Institutional investment in staking is one of the most impactful methods large-scale businesses can use to support the decentralized ecosystem. By adding large quantities of liquidity that retail investors and smaller establishments cannot provide, institutions can help expand the networks of different blockchains immensely. 

Figment also believes that institutional staking will promote the faster adoption of cryptocurrency worldwide through its staking. By joining a decentralized network, many of these large-scale businesses will be encouraged to promote the use of blockchains for people around the world. 

In a commitment to support proof-of-stake’s founding principles. Figment stated: “Having a rock-solid infrastructure is important for stability, but it’s also important to have validator diversity, and to encourage more people to participate and stake over the long term.”

The liabilities of running your own node   

Because the Ethereum network can be seen as a complex organism, it grows every time a new validator joins the network. As it expands, the symbiotic relationship between the network, clients, protocols and smart contracts reinforces and strengthens. However, this type of growth cannot be left unchecked. 

The network requires a strong commitment from validators with protocol expertise. Enterprise grade staking isn’t just about the infrastructure, it is about the people behind the infrastructure. We talked with Figment to learn more about these demands. They explained that validators need to know how to apply an update and understand why it’s needed, often requiring a deep level of knowledge. Governance plays a crucial part in how decisions are made on proof-of-stake networks — it’s not just a case of being involved but actively proposing and helping guide the health of the networks over time.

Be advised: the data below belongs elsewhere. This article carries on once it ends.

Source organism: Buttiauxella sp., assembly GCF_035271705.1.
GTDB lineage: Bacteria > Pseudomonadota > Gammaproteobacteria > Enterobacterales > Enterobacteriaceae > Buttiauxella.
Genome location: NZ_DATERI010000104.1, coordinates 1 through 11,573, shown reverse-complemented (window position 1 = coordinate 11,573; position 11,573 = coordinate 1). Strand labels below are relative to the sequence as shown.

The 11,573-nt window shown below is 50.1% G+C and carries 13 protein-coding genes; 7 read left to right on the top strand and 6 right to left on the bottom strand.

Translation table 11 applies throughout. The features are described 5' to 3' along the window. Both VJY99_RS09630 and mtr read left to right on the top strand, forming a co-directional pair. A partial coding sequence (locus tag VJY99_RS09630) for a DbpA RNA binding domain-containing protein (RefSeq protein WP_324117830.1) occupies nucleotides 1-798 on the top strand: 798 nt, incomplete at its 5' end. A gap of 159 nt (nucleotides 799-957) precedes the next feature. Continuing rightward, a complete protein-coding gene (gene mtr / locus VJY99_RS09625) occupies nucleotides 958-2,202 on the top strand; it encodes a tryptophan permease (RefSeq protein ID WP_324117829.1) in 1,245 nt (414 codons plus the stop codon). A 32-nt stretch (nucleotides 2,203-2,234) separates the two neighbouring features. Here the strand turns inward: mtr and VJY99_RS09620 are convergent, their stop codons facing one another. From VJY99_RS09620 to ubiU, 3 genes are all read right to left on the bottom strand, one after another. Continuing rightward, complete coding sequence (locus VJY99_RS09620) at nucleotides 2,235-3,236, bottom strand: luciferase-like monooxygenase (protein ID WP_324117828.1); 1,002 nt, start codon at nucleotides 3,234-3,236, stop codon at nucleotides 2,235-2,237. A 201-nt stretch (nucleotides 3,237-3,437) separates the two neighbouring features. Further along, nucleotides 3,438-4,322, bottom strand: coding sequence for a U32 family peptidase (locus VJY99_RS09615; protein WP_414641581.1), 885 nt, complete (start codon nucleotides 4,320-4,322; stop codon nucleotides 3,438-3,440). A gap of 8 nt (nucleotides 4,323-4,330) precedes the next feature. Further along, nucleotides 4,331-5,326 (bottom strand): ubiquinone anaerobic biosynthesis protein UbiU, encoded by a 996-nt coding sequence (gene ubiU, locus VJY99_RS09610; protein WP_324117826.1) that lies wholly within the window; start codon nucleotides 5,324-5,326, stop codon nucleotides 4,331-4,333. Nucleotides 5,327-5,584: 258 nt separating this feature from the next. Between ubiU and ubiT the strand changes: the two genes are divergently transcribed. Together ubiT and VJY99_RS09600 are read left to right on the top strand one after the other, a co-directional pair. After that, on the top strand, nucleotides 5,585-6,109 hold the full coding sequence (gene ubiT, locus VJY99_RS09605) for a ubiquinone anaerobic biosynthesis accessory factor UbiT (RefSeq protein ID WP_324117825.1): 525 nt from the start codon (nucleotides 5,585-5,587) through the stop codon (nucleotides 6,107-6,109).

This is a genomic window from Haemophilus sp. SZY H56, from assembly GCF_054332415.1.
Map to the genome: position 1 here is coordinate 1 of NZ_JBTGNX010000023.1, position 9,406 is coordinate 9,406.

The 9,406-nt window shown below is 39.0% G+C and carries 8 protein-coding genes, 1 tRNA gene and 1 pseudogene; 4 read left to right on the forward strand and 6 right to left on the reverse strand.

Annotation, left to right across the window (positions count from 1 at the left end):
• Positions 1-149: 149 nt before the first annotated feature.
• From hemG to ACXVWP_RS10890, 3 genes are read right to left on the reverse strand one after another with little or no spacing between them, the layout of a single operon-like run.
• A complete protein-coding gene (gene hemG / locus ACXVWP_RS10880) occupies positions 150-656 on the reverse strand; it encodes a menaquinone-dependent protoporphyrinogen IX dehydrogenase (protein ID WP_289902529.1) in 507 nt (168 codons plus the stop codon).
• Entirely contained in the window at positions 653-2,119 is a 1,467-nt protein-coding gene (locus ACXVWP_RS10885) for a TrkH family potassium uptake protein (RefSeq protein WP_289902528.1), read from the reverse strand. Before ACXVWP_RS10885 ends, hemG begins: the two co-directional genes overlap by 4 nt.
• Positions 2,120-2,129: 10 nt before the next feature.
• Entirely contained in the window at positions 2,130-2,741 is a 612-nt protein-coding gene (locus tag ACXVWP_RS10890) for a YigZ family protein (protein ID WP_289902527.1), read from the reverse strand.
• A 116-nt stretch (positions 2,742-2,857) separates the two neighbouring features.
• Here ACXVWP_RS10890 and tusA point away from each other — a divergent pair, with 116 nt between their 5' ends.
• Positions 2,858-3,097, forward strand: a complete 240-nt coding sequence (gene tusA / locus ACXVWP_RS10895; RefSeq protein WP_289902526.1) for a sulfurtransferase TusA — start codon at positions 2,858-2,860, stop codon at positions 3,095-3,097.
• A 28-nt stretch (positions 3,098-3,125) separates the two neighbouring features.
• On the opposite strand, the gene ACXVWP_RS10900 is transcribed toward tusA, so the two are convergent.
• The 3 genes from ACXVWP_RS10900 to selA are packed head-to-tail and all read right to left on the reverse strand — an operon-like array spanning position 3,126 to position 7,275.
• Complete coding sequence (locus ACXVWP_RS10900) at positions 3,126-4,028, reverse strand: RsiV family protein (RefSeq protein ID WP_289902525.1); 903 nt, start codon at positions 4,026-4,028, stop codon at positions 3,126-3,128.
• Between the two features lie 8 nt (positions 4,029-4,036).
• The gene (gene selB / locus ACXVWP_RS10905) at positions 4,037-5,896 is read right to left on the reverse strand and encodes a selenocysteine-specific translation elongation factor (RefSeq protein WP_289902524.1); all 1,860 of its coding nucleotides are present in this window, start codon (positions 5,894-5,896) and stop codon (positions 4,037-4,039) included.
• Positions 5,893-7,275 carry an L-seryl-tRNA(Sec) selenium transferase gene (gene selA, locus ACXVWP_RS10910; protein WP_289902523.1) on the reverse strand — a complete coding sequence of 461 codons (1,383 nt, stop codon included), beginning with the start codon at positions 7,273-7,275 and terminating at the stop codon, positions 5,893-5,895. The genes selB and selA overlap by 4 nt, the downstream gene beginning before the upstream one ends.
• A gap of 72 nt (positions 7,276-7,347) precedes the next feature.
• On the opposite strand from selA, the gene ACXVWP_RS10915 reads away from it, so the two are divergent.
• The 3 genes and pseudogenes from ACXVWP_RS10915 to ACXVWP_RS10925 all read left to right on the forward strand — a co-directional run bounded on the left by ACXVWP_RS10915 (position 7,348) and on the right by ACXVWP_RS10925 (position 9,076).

Figment noted that scaling becomes increasingly difficult with demand, and validators need to keep security paramount, to protect from malicious attacks, including distributed denial-of-service (DDos) attacks, and maintain 100% uptime.

When a validator operates improperly or goes offline for extended periods of time, they risk being removed from the network altogether. Figment explained that during periods of downtime, a validator can not only miss rewards but can be penalized through slashing. 

On top of all of this, validators need to track rewards, pay taxes and establish service-level agreements. Because of the lack of regulatory clarity, this is not an easy process.  

Figment explained that its robust enterprise-grade infrastructure combats these risks using dedicated and organized experts managing each element. It recently announced that it will offer slashing insurance to further guarantee this infrastructure. 

In partnership with Coinbase Cloud, it also announced liquid staking with Alluvial. It will allow users to stake their tokens and receive receipt tokens that prove ownership of the staked tokens. And it’s non-custodial — meaning that delegators retain ownership and responsibility for their keys. 

A lesson in game theory

Ultimately, the consensus protocols behind staking are rooted in game theory. The protocols set the rules and reward the validators who best follow those rules. Over time, these rules can also change, requiring validators to stay up to date to prevent expulsion from the network. With the proper enterprise-grade infrastructure, validators can rapidly flex to meet the evolving demands of the ecosystem.


This content is sponsored by Figment.